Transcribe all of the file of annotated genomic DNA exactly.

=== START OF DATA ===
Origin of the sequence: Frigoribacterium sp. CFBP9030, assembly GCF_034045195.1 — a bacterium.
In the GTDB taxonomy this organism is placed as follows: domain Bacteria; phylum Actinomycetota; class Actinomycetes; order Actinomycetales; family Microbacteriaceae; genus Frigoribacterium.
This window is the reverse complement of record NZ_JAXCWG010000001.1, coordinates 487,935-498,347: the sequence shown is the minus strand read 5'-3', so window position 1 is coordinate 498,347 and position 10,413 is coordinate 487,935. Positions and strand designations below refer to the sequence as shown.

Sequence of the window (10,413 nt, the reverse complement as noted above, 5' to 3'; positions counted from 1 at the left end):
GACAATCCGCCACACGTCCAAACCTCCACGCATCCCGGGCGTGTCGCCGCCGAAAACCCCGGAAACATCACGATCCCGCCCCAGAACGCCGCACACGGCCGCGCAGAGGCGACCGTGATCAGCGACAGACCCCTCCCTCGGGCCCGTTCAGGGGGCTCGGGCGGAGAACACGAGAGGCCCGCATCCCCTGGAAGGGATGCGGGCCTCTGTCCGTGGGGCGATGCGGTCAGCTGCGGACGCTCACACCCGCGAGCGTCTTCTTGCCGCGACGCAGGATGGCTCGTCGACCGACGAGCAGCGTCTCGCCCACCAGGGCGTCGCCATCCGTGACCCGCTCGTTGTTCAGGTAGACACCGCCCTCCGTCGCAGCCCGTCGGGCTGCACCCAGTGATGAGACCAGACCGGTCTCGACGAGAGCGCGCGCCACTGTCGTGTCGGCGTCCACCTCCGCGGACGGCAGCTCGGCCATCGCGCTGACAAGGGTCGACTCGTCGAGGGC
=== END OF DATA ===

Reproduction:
Origin of the sequence: Frigoribacterium sp. CFBP9030, assembly GCF_034045195.1 — a bacterium.
In the GTDB taxonomy this organism is placed as follows: domain Bacteria; phylum Actinomycetota; class Actinomycetes; order Actinomycetales; family Microbacteriaceae; genus Frigoribacterium.
This window is the reverse complement of record NZ_JAXCWG010000001.1, coordinates 487,935-498,347: the sequence shown is the minus strand read 5'-3', so window position 1 is coordinate 498,347 and position 10,413 is coordinate 487,935. Positions and strand designations below refer to the sequence as shown.

Sequence of the window (10,413 nt, the reverse complement as noted above, 5' to 3'; positions counted from 1 at the left end):
GACAATCCGCCACACGTCCAAACCTCCACGCATCCCGGGCGTGTCGCCGCCGAAAACCCCGGAAACATCACGATCCCGCCCCAGAACGCCGCACACGGCCGCGCAGAGGCGACCGTGATCAGCGACAGACCCCTCCCTCGGGCCCGTTCAGGGGGCTCGGGCGGAGAACACGAGAGGCCCGCATCCCCTGGAAGGGATGCGGGCCTCTGTCCGTGGGGCGATGCGGTCAGCTGCGGACGCTCACACCCGCGAGCGTCTTCTTGCCGCGACGCAGGATGGCTCGTCGACCGACGAGCAGCGTCTCGCCCACCAGGGCGTCGCCATCCGTGACCCGCTCGTTGTTCAGGTAGACACCGCCCTCCGTCGCAGCCCGTCGGGCTGCACCCAGTGATGAGACCAGACCGGTCTCGACGAGAGCGCGCGCCACTGTCGTGTCGGCGTCCACCTCCGCGGACGGCAGCTCGGCCATCGCGCTGACAAGGGTCGACTCGTCGAGGGC